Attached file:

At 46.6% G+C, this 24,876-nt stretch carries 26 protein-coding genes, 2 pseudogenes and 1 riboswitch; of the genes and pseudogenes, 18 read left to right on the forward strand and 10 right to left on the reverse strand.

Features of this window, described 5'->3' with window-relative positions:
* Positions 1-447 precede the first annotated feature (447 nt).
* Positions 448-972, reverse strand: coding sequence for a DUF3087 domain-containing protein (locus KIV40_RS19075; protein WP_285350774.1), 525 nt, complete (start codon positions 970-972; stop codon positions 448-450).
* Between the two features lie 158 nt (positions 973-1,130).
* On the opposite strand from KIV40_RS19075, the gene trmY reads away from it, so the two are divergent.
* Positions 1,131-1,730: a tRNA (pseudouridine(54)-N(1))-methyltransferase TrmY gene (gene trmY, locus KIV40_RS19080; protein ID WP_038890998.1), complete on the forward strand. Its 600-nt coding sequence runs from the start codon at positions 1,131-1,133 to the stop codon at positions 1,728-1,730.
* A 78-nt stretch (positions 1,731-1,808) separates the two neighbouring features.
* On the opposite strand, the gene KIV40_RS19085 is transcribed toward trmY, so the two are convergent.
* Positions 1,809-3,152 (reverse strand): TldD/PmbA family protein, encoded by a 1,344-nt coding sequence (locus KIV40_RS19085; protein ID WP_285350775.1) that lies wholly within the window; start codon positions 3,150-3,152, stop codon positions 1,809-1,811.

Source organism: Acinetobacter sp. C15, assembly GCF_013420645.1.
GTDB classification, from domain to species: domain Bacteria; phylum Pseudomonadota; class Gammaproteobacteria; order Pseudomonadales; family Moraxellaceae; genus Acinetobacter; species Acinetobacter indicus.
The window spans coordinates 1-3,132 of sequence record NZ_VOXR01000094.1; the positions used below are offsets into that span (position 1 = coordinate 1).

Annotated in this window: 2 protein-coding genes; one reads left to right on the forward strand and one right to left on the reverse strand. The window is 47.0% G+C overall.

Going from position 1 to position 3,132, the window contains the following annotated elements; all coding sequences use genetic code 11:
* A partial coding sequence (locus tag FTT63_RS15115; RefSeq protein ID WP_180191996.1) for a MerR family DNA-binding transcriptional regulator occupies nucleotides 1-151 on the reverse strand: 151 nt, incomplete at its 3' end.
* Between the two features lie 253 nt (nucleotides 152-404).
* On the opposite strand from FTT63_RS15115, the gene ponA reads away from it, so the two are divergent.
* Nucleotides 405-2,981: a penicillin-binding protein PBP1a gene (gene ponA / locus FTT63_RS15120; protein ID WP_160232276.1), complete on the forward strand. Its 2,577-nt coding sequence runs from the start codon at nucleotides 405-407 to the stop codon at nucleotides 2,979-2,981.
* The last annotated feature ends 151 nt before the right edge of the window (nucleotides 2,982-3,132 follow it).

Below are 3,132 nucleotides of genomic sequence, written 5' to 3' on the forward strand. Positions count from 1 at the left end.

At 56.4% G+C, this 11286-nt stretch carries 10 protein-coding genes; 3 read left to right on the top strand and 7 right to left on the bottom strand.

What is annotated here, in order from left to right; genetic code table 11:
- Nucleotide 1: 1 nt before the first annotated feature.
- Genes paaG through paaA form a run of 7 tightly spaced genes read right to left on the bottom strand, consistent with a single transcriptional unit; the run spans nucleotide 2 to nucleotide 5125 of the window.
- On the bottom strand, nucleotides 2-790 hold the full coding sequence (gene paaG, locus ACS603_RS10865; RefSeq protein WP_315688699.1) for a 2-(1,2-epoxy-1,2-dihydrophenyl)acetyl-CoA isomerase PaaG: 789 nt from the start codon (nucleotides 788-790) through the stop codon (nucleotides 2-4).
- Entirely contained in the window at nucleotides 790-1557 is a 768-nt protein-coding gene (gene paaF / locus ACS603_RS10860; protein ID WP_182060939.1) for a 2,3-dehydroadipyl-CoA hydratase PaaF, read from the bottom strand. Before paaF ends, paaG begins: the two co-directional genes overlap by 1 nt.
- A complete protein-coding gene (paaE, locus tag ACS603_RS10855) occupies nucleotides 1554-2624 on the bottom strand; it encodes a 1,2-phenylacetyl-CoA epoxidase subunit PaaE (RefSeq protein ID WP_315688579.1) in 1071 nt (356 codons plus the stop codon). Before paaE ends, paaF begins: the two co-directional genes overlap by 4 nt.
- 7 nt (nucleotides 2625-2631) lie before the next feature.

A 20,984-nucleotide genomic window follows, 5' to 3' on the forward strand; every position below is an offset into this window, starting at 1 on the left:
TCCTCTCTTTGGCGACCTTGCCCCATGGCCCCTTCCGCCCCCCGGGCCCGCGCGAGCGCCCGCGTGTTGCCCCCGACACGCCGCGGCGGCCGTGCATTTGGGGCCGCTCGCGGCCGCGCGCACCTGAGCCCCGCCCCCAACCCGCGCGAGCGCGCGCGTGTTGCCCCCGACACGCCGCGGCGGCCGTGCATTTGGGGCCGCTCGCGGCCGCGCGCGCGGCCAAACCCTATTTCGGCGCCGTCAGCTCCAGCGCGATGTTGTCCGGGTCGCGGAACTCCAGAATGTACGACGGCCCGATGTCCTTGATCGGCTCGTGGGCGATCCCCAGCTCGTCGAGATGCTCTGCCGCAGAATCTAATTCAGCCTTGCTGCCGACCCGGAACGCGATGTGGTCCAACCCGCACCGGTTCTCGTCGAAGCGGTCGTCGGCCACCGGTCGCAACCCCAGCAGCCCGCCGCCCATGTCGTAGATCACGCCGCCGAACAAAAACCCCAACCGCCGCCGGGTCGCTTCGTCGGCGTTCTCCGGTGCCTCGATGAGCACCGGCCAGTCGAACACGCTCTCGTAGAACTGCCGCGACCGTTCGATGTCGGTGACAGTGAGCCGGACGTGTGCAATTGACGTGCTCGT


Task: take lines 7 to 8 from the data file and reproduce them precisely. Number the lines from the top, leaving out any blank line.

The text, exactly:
* Positions 1,131-1,730: a tRNA (pseudouridine(54)-N(1))-methyltransferase TrmY gene (gene trmY, locus KIV40_RS19080; protein ID WP_038890998.1), complete on the forward strand. Its 600-nt coding sequence runs from the start codon at positions 1,131-1,133 to the stop codon at positions 1,728-1,730.
* A 78-nt stretch (positions 1,731-1,808) separates the two neighbouring features.